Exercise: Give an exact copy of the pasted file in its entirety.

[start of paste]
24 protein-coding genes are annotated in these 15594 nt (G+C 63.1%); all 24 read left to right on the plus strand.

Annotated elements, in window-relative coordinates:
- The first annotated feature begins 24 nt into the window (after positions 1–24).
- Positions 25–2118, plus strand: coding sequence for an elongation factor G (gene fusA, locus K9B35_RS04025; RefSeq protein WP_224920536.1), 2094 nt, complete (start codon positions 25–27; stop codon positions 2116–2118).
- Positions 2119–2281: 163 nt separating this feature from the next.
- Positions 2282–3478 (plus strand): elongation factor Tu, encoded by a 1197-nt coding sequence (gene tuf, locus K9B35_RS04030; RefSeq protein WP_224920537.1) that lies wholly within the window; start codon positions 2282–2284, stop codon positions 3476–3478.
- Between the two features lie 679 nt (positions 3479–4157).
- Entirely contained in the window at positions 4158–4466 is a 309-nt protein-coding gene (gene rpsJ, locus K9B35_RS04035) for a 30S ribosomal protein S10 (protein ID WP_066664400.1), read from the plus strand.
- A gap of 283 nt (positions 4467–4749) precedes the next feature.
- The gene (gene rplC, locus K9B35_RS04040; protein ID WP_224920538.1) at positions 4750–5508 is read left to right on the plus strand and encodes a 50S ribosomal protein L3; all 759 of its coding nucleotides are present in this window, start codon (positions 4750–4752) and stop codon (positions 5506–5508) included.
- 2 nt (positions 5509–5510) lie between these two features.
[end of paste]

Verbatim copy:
24 protein-coding genes are annotated in these 15594 nt (G+C 63.1%); all 24 read left to right on the plus strand.

Annotated elements, in window-relative coordinates:
- The first annotated feature begins 24 nt into the window (after positions 1–24).
- Positions 25–2118, plus strand: coding sequence for an elongation factor G (gene fusA, locus K9B35_RS04025; RefSeq protein WP_224920536.1), 2094 nt, complete (start codon positions 25–27; stop codon positions 2116–2118).
- Positions 2119–2281: 163 nt separating this feature from the next.
- Positions 2282–3478 (plus strand): elongation factor Tu, encoded by a 1197-nt coding sequence (gene tuf, locus K9B35_RS04030; RefSeq protein WP_224920537.1) that lies wholly within the window; start codon positions 2282–2284, stop codon positions 3476–3478.
- Between the two features lie 679 nt (positions 3479–4157).
- Entirely contained in the window at positions 4158–4466 is a 309-nt protein-coding gene (gene rpsJ, locus K9B35_RS04035) for a 30S ribosomal protein S10 (protein ID WP_066664400.1), read from the plus strand.
- A gap of 283 nt (positions 4467–4749) precedes the next feature.
- The gene (gene rplC, locus K9B35_RS04040; protein ID WP_224920538.1) at positions 4750–5508 is read left to right on the plus strand and encodes a 50S ribosomal protein L3; all 759 of its coding nucleotides are present in this window, start codon (positions 4750–4752) and stop codon (positions 5506–5508) included.
- 2 nt (positions 5509–5510) lie between these two features.